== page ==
The most well known youth workers world wide are often one of two types of people. They are either the academics who write something worth reading or they are the youth worker who does something spectacular that others write about.
The academics are trying to write something that the youth worker on the ground can use to improve practice or develop the sector as a whole. They bring research and practice together within the pages of journals and textbooks and ask the reader to implement their ideas. Academics write to keep their jobs. They write to expand their influence. They write to frame the work of the youth worker on the ground.
The youth worker on the other hand is developing new programs, working with those delinquent young people the news is always talking about and living out action research. They are learning through doing. They are building relationships. They are developing a set of practice skills that are fluid and framed. They are the ones the rest of us look up to because they just seem to do the job so well.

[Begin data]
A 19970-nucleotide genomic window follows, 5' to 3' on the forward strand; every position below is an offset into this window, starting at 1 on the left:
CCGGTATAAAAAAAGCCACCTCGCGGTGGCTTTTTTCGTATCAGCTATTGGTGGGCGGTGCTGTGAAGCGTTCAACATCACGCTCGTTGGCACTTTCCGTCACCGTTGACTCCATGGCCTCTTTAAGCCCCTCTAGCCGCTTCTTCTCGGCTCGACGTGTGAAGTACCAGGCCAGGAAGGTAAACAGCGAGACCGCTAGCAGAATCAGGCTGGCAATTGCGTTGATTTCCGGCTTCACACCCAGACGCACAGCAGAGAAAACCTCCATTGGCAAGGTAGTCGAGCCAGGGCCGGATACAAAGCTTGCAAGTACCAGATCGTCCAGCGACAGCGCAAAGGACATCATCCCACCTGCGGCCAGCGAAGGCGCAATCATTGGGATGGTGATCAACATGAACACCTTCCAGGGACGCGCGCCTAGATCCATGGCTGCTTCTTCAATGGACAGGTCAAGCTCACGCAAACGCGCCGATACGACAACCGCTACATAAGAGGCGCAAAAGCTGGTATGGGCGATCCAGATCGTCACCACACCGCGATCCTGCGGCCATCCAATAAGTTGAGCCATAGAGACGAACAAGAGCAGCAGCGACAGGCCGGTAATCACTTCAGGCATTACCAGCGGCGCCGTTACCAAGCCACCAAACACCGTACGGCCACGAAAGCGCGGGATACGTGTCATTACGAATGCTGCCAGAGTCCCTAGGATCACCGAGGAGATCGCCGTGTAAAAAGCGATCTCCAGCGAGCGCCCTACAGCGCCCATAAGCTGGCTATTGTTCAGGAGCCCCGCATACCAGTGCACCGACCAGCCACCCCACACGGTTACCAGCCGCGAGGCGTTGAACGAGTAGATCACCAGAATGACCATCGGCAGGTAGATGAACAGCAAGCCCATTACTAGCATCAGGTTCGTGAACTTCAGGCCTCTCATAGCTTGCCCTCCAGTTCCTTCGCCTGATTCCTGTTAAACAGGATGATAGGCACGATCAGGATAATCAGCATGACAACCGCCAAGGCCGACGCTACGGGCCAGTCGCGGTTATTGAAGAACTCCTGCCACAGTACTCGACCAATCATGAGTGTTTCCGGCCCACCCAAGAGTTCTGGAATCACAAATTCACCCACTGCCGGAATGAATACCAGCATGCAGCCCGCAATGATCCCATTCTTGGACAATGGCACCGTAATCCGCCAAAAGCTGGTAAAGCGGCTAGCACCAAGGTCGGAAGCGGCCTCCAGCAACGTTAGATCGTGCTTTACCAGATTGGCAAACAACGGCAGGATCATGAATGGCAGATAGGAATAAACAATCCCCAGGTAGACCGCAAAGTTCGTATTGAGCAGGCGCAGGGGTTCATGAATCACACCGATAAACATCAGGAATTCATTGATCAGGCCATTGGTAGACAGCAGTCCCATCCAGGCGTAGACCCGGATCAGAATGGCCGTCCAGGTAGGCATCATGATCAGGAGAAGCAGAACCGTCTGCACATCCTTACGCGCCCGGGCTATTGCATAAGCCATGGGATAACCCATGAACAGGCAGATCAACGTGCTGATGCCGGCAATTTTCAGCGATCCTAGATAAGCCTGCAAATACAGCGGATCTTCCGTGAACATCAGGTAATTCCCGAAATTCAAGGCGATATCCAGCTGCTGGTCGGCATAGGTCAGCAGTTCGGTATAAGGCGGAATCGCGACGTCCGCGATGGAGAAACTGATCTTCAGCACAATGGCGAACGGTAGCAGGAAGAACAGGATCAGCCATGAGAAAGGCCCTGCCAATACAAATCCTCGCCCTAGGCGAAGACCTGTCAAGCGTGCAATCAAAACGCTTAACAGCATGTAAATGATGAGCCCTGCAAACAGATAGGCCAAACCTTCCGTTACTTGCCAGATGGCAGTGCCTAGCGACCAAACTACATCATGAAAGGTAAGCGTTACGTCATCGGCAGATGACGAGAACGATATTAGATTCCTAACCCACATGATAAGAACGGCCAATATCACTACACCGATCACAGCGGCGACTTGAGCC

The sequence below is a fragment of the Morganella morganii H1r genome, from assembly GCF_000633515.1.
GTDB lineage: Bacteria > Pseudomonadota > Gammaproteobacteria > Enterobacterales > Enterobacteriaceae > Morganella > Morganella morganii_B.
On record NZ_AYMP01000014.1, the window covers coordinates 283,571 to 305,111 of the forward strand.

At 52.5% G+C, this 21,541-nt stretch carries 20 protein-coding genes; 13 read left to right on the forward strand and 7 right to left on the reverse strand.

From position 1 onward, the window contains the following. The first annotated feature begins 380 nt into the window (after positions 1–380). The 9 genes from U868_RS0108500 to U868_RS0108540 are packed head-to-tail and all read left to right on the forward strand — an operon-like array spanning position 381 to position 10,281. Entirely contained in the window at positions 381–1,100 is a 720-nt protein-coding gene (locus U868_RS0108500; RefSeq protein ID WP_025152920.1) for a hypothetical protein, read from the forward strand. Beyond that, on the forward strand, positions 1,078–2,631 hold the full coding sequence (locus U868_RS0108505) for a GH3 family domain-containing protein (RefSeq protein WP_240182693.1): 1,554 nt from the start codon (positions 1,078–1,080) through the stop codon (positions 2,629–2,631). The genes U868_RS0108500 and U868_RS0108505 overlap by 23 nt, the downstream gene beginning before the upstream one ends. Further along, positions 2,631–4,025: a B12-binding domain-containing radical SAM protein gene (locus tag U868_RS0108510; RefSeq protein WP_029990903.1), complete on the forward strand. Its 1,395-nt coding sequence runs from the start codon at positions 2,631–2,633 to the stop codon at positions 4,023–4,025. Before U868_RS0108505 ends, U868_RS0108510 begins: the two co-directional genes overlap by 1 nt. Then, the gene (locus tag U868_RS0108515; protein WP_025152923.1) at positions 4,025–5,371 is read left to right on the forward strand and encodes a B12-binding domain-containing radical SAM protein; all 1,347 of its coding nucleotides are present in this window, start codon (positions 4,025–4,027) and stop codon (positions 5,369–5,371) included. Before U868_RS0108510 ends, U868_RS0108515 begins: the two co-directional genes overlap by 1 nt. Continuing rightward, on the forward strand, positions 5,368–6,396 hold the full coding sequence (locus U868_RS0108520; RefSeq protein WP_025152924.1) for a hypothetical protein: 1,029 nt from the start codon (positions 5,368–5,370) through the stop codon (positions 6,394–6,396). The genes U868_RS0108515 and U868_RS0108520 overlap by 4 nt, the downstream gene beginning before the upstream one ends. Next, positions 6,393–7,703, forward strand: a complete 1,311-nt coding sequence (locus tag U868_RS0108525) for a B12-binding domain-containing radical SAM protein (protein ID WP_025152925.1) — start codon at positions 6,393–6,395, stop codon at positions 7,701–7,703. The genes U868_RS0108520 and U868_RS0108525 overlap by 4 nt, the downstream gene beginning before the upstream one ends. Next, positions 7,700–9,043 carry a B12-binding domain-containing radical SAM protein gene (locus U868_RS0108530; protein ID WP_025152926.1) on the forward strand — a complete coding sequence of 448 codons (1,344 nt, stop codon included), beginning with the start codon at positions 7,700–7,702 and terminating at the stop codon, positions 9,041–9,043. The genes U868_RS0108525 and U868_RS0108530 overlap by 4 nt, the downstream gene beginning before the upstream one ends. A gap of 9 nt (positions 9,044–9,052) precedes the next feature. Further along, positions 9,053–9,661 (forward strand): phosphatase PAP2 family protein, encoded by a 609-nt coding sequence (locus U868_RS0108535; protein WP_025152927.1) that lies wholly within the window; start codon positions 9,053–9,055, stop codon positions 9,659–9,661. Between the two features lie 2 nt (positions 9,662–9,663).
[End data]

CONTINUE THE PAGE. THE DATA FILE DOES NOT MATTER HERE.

These people either write something worth reading or do something worth writing. However I propose another group. Those who write something worth reading and do something worth writing about. There is a growing number of youth workers taking to writing about the ins and outs of this profession called youth work. They are doing some amazing work and writing about it. They blog, podcast and video their thoughts. They write for the common youth worker and the academic. They speak from the heart and from the data.